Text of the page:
UK ISPs are short-changing customers by failing to deliver headline connection speeds, regulator Ofcom said today.
It claims that 97% of subscribers endure a slower connection than they pay for, and that the gap between the speed ISPs promise and what is actually delivered is growing.
The regulator is updating its voluntary code of practice for ISPs and seeking a change in the way broadband is sold in the country to address the issue.
Research conducted in conjunction with broadband monitoring firm SamKnows reveals that 24% of UK homes had headline speeds of up to 10Mbps in May, compared to 8% in April 2009, but that the average speed received in reality was 3.3Mbps for DSL lines.
The gap for DSL packages advertised as up to 24Mbps was even greater, with consumers typically receiving just 6.5Mbps.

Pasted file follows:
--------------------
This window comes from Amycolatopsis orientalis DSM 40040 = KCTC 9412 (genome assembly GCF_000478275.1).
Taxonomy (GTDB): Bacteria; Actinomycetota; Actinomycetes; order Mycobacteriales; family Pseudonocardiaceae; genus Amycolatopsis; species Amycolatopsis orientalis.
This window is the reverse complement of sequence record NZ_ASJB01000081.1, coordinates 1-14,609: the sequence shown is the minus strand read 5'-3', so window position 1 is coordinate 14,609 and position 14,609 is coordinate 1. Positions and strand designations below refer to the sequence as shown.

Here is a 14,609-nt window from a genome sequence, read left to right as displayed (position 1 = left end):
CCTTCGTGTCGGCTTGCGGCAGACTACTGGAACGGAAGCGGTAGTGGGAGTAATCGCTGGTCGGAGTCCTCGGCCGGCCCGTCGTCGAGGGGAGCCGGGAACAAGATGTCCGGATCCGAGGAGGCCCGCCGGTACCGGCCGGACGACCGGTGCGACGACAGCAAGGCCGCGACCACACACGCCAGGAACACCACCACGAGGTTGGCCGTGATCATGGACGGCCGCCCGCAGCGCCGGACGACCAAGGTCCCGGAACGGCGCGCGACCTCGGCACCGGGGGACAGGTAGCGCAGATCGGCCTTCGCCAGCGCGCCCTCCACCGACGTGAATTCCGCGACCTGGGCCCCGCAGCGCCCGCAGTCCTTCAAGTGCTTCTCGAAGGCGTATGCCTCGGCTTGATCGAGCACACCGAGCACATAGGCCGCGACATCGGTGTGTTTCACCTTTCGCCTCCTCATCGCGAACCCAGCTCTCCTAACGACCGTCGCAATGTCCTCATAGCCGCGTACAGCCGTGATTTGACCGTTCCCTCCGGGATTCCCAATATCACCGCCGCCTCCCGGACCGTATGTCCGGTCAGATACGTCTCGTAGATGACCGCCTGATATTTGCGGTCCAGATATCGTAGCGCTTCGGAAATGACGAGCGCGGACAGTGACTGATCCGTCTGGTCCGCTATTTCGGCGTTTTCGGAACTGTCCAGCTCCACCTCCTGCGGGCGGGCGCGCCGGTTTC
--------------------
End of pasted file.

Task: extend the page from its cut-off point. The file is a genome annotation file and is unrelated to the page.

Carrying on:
Cable lines fared better, with 10Mbps services averaging 8.7Mbps in the real world, and 20Mbps services delivering 15.7Mbps.
Ofcom’s revised code of practice.requires ISPs to provide consumers with more accurate estimates of the maximum speed they are likely to receive, to help customers boost their speeds and to allow them to leave without penalty if data rates cannot be improved in the first three months of a contract.
All leading ISPs in the country have signed up to the code, Ofcom said.
The regulator also wants providers to include a typical speed range in advertising if selling based on connection speeds.
“Actual speeds are often much lower than many of the advertised speeds, which makes it essential that consumers are given information which is as accurate as possible,” Ofcom chief executive Ed Richards said.